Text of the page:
Did the International Olympic Committee (IOC) inadvertently score on its own goal when it banned Russia from the 2018 Winter Olympics? Many officials from ice hockey's superpowers are worried that may be the case.
The fear stems from rumors that Russia's Kontinental Hockey League (KHL) might retaliate against the IOC's ban of Russian athletes from the Winter Games in Pyeongchang, South Korea, by refusing to release players to join their national teams. Many Olympic squads, already reeling from the North American National Hockey League's (NHL) decision not to allow its players to compete in the Olympics, are depending heavily on players who compete in the KHL.
Talk of a boycott by the KHL, arguably the world's second-best professional ice-hockey league, started last month when Aleksandr Medvedev, a KHL board member, was quoted by TASS as saying that "contracted players won't be able to go anywhere" if the IOC followed through on a Russian ban.
The IOC indeed did just that on December 5, banning Russia from the games, which start on February 9, for systemic doping.
The KHL has yet to comment since the IOC announcement, but if the league makes good on Medvedev's words, it would be a decision that reaches far beyond Russia's borders.
"The puck is in Russia's end," says Martin Urban, secretary of the Czech Ice Hockey Federation. "I hope the KHL will respect the rules, which are anchored by a pledge that players are released to play when called upon."
A KHL boycott would devastate the Czechs, who used 13 players from the Russian league last month in an Olympic tune-up tournament.
And the reverberations wouldn't stop there.
Sweden and Canada, who have won five of the last six Olympic tournaments and are already denied access to their large stables of NHL talent, would also be severely hit by a KHL boycott as the opening ceremonies quickly approach.
More than half of the 26 players on Canada's roster for the Karjala Cup last month -- a pre-Olympic tournament used to evaluate players ahead of the games -- were on KHL teams.
If KHL players aren't available for the reigning two-time Olympic champions, officials may have to dip as far down as junior players to fill out the roster.
"Legally, Russia can't keep non-Russians from competing in the Olympics," the Canadian Broadcasting Corporation quoted an unidentified Hockey Canada source as saying. "But when you're dealing with Russia, it's so unpredictable."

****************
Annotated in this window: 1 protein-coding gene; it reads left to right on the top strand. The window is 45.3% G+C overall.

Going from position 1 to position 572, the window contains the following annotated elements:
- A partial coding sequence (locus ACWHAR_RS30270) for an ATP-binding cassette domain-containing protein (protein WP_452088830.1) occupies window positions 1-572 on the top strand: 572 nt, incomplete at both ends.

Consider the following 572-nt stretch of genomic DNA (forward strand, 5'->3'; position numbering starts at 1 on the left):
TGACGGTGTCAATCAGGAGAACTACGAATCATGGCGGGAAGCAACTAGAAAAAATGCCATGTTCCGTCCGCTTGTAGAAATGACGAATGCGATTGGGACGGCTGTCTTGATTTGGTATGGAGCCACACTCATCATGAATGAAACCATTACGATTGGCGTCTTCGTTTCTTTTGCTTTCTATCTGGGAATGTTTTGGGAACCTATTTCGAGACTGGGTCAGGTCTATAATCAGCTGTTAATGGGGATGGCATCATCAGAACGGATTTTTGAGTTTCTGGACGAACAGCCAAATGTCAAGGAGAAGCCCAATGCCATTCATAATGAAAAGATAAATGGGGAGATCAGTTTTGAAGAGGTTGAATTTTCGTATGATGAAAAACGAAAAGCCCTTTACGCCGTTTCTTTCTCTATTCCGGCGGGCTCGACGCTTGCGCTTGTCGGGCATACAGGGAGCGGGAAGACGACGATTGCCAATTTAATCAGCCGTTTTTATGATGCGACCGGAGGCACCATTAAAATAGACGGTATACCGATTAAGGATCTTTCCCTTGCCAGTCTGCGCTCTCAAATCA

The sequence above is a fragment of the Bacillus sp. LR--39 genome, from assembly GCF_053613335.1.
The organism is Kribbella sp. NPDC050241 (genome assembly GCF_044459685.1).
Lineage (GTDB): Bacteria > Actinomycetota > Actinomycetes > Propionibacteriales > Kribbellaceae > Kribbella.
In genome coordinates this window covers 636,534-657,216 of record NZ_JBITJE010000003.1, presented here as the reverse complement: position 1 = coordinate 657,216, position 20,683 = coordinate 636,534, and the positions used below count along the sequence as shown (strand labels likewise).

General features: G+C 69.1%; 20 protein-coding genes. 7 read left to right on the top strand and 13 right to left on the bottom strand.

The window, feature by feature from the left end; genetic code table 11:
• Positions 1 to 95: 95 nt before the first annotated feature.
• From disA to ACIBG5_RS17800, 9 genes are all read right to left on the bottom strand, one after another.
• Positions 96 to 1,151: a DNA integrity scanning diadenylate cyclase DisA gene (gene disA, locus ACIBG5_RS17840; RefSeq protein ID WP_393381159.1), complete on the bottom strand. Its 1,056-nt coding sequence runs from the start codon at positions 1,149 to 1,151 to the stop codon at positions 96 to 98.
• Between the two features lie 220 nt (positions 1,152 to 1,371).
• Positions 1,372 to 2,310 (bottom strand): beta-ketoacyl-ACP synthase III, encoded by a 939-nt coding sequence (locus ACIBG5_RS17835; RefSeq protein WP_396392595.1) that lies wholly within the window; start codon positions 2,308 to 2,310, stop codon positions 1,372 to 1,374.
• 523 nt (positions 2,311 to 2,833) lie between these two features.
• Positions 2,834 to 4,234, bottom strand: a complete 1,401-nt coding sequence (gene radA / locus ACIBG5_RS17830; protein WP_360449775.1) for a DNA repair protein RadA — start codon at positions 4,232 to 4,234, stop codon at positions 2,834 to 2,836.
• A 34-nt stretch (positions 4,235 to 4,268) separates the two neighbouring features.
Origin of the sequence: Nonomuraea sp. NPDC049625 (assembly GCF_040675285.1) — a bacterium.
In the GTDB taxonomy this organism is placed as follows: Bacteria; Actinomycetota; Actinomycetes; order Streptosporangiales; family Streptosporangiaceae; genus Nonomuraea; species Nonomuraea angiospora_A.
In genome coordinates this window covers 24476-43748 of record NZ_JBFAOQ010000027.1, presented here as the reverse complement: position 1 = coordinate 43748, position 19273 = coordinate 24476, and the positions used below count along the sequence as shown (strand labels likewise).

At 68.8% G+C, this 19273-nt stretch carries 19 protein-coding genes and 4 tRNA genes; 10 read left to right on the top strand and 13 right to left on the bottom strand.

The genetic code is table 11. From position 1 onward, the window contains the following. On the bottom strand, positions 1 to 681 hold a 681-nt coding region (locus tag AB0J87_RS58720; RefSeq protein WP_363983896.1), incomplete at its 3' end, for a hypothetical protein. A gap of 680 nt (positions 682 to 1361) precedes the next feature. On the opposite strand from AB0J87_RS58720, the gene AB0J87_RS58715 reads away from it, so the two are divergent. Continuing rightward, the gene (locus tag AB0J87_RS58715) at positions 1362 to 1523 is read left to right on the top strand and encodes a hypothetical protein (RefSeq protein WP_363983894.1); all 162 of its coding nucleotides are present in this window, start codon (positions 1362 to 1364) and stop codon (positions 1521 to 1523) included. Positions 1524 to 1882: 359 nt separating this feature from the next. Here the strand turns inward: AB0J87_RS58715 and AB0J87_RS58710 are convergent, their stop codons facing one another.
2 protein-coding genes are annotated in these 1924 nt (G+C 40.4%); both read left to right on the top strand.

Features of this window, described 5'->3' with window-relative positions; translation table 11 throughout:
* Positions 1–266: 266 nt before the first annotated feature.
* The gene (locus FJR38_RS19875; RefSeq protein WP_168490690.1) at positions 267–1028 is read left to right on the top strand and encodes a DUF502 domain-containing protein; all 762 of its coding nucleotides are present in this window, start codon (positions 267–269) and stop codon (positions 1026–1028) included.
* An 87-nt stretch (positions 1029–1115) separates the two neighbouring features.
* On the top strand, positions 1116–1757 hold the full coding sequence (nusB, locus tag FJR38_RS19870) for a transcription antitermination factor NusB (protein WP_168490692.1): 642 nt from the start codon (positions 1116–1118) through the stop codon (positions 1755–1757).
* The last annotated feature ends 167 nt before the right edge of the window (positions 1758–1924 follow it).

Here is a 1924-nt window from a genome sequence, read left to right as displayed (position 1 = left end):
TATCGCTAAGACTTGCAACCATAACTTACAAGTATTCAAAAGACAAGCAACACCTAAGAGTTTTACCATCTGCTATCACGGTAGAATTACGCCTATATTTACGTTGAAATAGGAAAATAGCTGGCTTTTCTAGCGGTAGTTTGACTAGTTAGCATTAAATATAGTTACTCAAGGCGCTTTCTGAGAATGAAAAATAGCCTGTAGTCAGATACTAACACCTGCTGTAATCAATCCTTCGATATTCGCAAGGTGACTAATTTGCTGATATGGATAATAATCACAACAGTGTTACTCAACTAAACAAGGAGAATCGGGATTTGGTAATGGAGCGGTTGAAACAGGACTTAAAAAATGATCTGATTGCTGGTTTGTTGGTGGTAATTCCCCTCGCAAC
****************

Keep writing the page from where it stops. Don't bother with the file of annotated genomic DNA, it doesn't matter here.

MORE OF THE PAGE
For its part, the International Ice Hockey Federation (IIHF) -- international hockey's governing body -- has said it expects the KHL to release players. The Russian league has long planned a halt to activities during the Olympics to allow players to participate in the event.
Unlike the NHL, the KHL falls under the auspices of the IIHF, and would face sanctions if it broke the rules by forbidding its players from competing in Pyeongchang.
Even Russian ice-hockey players could be impacted by a KHL decision to opt out of an Olympic break.
The pre-Olympic Russian roster for tournaments was comprised solely of KHL players. While Russia cannot field a team under its flag, the IOC left open the possibility that Russian athletes could participate in the games under an Olympic flag and with the designation of "Olympic athlete from Russia (OAR)."
In theory, that means that Russian ice-hockey players who are cleared could form a team.
Russian President Vladimir Putin and other officials have all denied any state involvement in the string of doping cases that has led to numerous individual bans over the past two years and, ultimately, the IOC's decision to deny Team Russia the right to compete in South Korea.
But the Kremlin has said it won't prevent Russian athletes designated by the IOC as "clean" from competing.
The IIHF is confident that KHL players of all nationalities, including Russians, are drug free and would be eligible to participate.
"The IIHF, in full cooperation with the Russian Ice Hockey Federation and the Kontinental Hockey League, initiated a highly structured testing program for the KHL, MHL, and WHL, which went into operation in December 2016 and up to the present has tested nearly 400 Russian players," the federation said in a statement prior to the IOC ban on Russia.
Olympics Or Bust
One Russian closely watching the outcome is Ilya Kovalchuk.
The 34-year-old was considering a return to the NHL this season before one factor ultimately led him to stay at home. And it wasn't money, nor the thought of a grueling season overseas.
In the end, it was the North American professional league's decision not to free its players to participate in the 2018 Winter Olympics.
Instead, he opted to stay in his homeland for another year of play in the KHL to allow him the chance to be an Olympic athlete for the fifth time.
Kovalchuk, and several other Russian players, including defenseman Andrei Markov, who could have played in the NHL but stayed away to have a chance at an Olympic medal, have said they would still take part in the tournament even if they have to do so under the OAR designation.
"Going to the Olympics is a must. Refusal means surrender," Kovalchuk told reporters after the IOC decision.
"The Olympics is a significant event in ice hockey, in any case," he added. "I can't say that we hold any sort of grudge. Rather, it's a lack of understanding. After all, we are just athletes who train every day, practice our craft, and dream about representing our country."